After living my life as an evangelical lesbian and a liberation theologian, I can testify that Nancy Crowe has depicted lesbian experience with great accuracy. Many of the lesbians I know could tell stories that are similar to Ruth’s experiences. For instance, I smiled ruefully at Lula’s refusal to believe that the women-friends in Fried Green Tomatoes at the Whistle Stop Café were also lovers. (“This is a perfectly nice story,” Lula declares at the local book club discussion. “I just don’t believe the author would put a nasty thing like that in there.”) Similarly, one of my colleagues in inter-religious dialogue resolutely refused to believe that Shug and Celie were lovers in The Color Purple — even when I pointed out to her that in a subsequent novel, Walker depicted them as having lived together for many years.

Never mind all that: as one finds out in Bethlehem Road, people have their own reasons for refusing to see what they are looking at, and also for hating those they hate. A high official at my alma mater, fundamentalist Bob Jones University, once wrote that I am a “devil” and suggested that “it would not be unfit to pray for [my] destruction.” Nevertheless, I hope that the more centrist Louisville Seminary is proud of its graduate Nancy Crowe for embodying a liberating theological perspective in a readable, attractive novel. It is every inch as good as Isobel Miller’s lesbian classic Patience and Sarah. And as a fan of Alice Walker, Dorothy Sayers, Iris Murdoch, and Laurie R. King, I am always happy to find another woman who writes good fiction with strongly theological overtones. Nancy Crowe, here’s hoping you have another novel in the works!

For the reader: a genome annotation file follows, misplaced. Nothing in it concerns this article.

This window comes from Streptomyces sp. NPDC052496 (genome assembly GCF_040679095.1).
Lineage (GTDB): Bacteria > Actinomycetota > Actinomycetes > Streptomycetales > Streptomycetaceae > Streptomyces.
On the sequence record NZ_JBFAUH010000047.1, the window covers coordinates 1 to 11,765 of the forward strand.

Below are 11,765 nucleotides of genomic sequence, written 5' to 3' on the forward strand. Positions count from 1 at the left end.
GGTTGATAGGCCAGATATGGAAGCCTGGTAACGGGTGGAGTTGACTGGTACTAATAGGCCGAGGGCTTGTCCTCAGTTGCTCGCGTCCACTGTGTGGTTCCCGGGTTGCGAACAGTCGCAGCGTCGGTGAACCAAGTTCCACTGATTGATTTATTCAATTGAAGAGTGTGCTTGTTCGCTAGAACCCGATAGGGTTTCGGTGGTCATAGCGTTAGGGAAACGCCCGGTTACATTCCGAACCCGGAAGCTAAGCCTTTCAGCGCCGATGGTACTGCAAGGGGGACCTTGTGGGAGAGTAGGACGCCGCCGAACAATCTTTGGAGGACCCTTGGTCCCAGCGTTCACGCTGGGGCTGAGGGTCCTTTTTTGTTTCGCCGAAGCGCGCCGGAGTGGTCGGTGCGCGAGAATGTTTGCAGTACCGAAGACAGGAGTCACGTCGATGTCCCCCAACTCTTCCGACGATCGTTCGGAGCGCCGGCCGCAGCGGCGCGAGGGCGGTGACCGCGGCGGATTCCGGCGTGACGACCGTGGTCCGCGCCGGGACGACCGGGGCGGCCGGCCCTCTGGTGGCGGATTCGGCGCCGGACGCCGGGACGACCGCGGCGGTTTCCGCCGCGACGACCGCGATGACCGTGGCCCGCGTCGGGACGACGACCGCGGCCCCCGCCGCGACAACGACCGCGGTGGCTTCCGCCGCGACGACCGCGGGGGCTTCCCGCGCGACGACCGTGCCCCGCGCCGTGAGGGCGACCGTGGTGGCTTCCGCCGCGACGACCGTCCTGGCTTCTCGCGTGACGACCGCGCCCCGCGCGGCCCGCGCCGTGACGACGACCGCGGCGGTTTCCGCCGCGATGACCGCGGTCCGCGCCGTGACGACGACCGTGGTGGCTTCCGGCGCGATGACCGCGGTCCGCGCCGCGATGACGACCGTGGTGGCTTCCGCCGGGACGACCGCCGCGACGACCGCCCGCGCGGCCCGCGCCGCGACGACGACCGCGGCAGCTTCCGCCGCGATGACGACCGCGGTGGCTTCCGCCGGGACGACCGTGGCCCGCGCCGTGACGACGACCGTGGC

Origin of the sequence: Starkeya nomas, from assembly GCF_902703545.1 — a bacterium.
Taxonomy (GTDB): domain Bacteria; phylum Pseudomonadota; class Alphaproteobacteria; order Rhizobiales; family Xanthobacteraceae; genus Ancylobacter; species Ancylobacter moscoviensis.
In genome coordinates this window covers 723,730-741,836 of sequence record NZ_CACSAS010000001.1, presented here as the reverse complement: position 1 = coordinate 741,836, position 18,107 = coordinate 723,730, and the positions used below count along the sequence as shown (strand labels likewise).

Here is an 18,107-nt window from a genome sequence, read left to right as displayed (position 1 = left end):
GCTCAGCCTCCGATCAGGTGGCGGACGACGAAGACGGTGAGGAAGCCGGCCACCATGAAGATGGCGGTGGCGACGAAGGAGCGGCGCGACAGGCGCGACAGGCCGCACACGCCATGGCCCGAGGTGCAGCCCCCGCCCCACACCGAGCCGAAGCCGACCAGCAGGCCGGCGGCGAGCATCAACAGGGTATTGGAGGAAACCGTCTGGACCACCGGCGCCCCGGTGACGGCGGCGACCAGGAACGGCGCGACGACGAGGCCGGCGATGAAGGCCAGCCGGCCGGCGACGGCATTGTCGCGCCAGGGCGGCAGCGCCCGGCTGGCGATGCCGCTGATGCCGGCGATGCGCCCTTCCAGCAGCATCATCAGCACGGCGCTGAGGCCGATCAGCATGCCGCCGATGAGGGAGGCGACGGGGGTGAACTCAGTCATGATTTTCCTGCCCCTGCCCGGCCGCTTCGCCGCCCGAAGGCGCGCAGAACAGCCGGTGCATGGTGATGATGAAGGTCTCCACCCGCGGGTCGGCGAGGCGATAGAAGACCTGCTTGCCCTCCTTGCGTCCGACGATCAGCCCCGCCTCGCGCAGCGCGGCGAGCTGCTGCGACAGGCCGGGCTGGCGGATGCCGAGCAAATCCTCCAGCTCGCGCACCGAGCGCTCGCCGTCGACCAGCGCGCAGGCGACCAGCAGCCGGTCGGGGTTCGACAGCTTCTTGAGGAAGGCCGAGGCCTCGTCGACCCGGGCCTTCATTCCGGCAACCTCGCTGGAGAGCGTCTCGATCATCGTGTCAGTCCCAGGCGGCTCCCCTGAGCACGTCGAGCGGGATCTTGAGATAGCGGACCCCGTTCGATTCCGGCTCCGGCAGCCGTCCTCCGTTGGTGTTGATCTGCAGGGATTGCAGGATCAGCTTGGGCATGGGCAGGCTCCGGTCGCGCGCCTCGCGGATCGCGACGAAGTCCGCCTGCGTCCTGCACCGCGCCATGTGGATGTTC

More information about Nancy Crow’s book may be found on

 © 2002 Evangelical and Ecumenical Women’s Caucus volume 26 number 1 Spring (April-June) 2002


Virginia Ramey Mollenkott
Virginia Ramey Mollenkott (1932-2020) is the author or co-author of 13 books, including several on women and religion. She is a winner of the Lambda Literary Award (in 2002) and has published numerous essays on literary topics in various scholarly journals. In 1975, she spoke at the first national gathering of the Evangelical Women’s Caucus in Washington, D.C., and delivered plenary speeches at almost every gathering of the organization over the next 40 years. She has lectured widely on lesbian, gay, and bisexual rights and has also been active in the transgender cause. Mollenkott was married to Judith Suzannah Tilton until her death in 2018, and has one son and three granddaughters. She earned her B.A. from Bob Jones University, her M.A. from Temple University, and her Ph.D. from New York University. She received a Lifetime Achievement award from SAGE, Senior Action in a Gay Environment, a direct-service and advocacy group for seniors in New York City in 1999. In 2017 she was awarded the inaugural Mother Eagle Award. Even in her late 80s, Virginia Ramey Mollenkott continued to use her doctorate in English to share insights with folks who visit the EEWC and Mollenkott websites, and with elderly people in the Cedar Creek Community educational programs. She deeply regretted that her severe arthritis forbade her presence at the social justice protests during the Trump presidency.